It is not my responsibility to discuss local government affairs in England. All that I can say—I think that the right hon. Gentleman will agree with me—is that the methods of supporting local government in Scotland and in England and Wales are completely different in all sorts of ways.

Small Businesses (Assistance)


asked the Secretary of State for Scotland if he is satisfied that the assistance provided by his Department to small businesses in Scotland has proved adequate.

Yes, Sir. Financial assistance is provided for viable investments in firms large and small. In addition, we have considerably extended the range of incentives available to small businesses and we have launched the business opportunities programme specifically to draw attention to these measures.

Will the Under-Secretary of State look at the uptake of the loan guarantee scheme in Scotland? Will he confess that the 3 per cent. premium charged on this scheme is in no way justified by any consideration of default in terms of the warrant? Additionally, will he note that the best bank to approach for a loan is the Co-operative Bank? Will he welcome the expansion of these activities in Edinburgh?

On the last point, I agree. The Co-operative Bank is included in the scheme for small businesses. I am pleased with the progress so far of the loan guarantee scheme. In the past few months 104 guarantees, to the value of £3 million, were issued in Scotland. That is very satisfactory beginning.

In view of the great importance of stimulating small businesses to reduce unemployment, does my hon. Friend think that the incentives are sufficient? What has been the general take-up since my right hon. and learned Friend the Chancellor of the Exchequer announced new incentives in the summer?

My hon. Friend will know that, since the Government took office, 72 specific measures have been introduced to help small businesses throughout the country. The take-up is encouraging. The response to the business opportunities seminars that my right hon. Friend and I are holding throughout the country is most encouraging.

If the Government are to hive off certain bits and pieces of the nationalised industries, will they bear in mind that Scotland has an interest in this matter—for instance, in the oil of the BNOC? Will he ensure that workers and managers in Scotland are given an opportunity, where suitable, to set up their own small businesses in the pieces of the nationalised industries that are to be hived off?

I agree with the right hon. Gentleman. He will know that British Aerospace workers in Scotland have recently had an opportunity to take a share in that company's future.

Will my hon. Friend ensure that all the assistance that is being offered to businesses is made simple and effective? One of the problems related to this matter is the difficulty that is sometimes encountered in obtaining assistance. Will he link that to the fact that United Biscuits, BAT and other large companies are offering assistance to small businesses setting up by providing accommodation, premises and advice? Will he ensure that that aspect is fully exploited?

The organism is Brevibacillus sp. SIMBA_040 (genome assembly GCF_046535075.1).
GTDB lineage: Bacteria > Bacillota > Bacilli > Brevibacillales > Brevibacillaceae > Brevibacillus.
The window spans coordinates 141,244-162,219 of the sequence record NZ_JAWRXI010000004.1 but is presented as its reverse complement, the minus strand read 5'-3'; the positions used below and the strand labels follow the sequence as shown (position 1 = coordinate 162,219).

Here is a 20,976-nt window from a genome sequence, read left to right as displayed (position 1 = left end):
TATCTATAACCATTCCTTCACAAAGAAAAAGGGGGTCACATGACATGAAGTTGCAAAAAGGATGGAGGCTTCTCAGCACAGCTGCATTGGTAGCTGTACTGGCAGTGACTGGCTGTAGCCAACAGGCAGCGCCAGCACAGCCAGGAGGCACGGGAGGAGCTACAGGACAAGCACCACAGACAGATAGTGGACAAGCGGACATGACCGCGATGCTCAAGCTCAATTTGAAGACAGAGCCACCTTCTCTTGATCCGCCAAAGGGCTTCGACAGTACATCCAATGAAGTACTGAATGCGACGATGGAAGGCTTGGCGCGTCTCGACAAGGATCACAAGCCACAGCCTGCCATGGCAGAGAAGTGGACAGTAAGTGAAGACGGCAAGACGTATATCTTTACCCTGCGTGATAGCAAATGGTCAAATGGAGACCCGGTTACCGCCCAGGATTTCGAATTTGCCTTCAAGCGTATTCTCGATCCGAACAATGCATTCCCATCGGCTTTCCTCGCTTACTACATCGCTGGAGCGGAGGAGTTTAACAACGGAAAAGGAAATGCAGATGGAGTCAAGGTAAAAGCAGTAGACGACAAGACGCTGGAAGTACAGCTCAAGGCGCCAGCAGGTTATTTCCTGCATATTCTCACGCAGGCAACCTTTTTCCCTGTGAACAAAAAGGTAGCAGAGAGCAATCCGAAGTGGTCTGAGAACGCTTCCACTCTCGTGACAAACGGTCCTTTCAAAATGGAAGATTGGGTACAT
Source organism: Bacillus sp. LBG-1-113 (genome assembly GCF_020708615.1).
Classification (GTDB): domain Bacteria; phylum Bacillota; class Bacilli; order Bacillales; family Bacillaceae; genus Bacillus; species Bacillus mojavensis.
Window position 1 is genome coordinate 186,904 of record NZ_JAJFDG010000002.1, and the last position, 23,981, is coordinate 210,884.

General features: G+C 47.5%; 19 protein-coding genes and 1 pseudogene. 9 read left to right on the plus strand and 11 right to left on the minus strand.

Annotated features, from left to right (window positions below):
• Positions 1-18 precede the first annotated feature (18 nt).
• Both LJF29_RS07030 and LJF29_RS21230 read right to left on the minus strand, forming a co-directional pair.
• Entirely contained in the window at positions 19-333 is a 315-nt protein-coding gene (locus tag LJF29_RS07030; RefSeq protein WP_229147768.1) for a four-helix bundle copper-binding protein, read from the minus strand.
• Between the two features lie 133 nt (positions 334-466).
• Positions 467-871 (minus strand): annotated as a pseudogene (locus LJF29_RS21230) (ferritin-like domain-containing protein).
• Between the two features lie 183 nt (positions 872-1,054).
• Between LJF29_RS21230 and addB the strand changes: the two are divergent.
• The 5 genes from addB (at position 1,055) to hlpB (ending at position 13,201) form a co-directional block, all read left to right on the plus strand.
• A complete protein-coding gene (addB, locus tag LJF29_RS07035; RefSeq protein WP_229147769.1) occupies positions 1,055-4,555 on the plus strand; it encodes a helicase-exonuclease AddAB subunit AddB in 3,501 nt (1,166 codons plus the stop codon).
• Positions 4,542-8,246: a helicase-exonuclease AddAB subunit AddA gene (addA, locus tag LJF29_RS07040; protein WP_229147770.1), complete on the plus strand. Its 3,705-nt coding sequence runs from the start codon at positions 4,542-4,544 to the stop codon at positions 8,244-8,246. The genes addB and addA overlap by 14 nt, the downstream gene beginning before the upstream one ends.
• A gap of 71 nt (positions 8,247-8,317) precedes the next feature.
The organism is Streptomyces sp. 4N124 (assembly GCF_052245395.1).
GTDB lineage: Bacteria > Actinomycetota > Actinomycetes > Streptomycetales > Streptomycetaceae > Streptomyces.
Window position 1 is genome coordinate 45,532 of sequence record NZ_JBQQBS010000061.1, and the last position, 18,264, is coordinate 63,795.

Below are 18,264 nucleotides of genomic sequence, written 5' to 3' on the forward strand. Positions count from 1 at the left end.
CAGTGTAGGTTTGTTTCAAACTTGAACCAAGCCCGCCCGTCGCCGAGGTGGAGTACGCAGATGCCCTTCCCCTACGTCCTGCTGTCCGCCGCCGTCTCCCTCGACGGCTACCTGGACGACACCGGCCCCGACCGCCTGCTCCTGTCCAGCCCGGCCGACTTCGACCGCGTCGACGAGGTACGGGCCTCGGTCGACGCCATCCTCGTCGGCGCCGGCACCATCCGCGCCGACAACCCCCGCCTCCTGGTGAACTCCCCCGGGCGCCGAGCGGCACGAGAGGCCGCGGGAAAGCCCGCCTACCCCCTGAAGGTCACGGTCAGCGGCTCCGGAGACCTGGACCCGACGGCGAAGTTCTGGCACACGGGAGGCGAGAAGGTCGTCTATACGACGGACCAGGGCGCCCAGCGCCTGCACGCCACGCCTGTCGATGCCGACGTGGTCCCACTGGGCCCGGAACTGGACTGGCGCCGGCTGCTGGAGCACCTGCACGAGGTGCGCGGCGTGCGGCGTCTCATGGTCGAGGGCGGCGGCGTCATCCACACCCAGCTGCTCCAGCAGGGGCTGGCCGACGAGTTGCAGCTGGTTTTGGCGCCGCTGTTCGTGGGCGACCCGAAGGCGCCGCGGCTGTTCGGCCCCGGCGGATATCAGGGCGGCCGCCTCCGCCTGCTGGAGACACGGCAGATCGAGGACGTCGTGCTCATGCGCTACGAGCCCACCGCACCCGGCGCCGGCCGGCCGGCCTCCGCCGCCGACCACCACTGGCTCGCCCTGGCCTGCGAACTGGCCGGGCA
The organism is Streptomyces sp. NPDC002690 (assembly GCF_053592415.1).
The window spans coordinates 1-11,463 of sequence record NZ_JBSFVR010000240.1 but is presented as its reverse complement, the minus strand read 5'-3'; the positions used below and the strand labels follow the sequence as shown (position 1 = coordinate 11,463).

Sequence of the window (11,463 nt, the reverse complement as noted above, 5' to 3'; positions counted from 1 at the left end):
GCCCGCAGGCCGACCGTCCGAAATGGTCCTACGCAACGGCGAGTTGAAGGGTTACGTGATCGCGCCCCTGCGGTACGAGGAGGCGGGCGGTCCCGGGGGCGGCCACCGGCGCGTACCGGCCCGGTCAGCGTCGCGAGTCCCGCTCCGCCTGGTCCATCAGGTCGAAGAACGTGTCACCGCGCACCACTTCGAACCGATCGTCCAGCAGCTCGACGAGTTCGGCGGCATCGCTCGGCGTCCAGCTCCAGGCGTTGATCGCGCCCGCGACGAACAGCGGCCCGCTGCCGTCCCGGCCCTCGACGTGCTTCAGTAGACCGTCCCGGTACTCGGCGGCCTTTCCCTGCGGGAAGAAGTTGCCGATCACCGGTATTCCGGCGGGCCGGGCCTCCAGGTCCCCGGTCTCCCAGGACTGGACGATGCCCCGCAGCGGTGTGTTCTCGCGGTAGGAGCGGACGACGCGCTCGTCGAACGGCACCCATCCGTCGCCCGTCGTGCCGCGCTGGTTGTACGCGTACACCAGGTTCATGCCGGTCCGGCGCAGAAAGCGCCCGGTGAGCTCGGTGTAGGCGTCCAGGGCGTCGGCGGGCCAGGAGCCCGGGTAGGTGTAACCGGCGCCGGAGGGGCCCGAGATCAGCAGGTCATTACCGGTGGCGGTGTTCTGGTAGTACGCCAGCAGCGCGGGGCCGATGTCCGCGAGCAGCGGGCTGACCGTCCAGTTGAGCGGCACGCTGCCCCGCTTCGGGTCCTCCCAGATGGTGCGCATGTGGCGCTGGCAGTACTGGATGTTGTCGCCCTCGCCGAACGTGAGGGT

Yes, Sir. I agree that the assistance available should be expressed as simply as possible. I also agree that the assistance and encouragement provided by large companies and by some of the nationalised industries, such as the BSC, is extremely helpful to the small business sector.

Cowal Ferry


asked the Secretary of State for Scotland if he has received representations from the Cowal Ferry Services Retention Committee; what reply he has made; and if he will make a statement.

I met representatives of the Cowal Ferry Services Retention Committee and other local interests in Dunoon on 5 November. They appeared to accept the need to reduce subsidy on this service. They represented against the provision of a passenger-only service between Gourock and Dunoon piers, and they asked that Caledonian MacBrayne be allowed to continue on the present basis, but with subsidy restricted to the losses incurred in carrying foot passengers.

I notice that the Minister said that they "appeared" to agree with him. I use this service regularly. Will the Minister take it from me that I have still to find any sizeable number of people who are in agreement with the total programme, not merely the pure ferry service, but the effect that the removal of the vehicle ferry will have on the town of Dunoon? Will the hon. Gentleman reconsider the whole matter, in terms not just of the subsidy, but of the total effect on the Cowal peninsula?

I accept that there is considerable concern in Dunoon and the Cowal peninsula about the overall proposals. I was emphasising, as it was emphasised to me, that local opinion had accepted, or appeared to accept—I do not want to put words into people's mouths—in an unqualified way that any eventual solution to the problem should not involve the continuation of a subsidy for the car service provided by Caledonian MacBrayne and that there was no basis for Caledonian MacBrayne having such a subsidy when Western Ferries, without a subsidy, was able to attract the overwhelming proportion of the car traffic.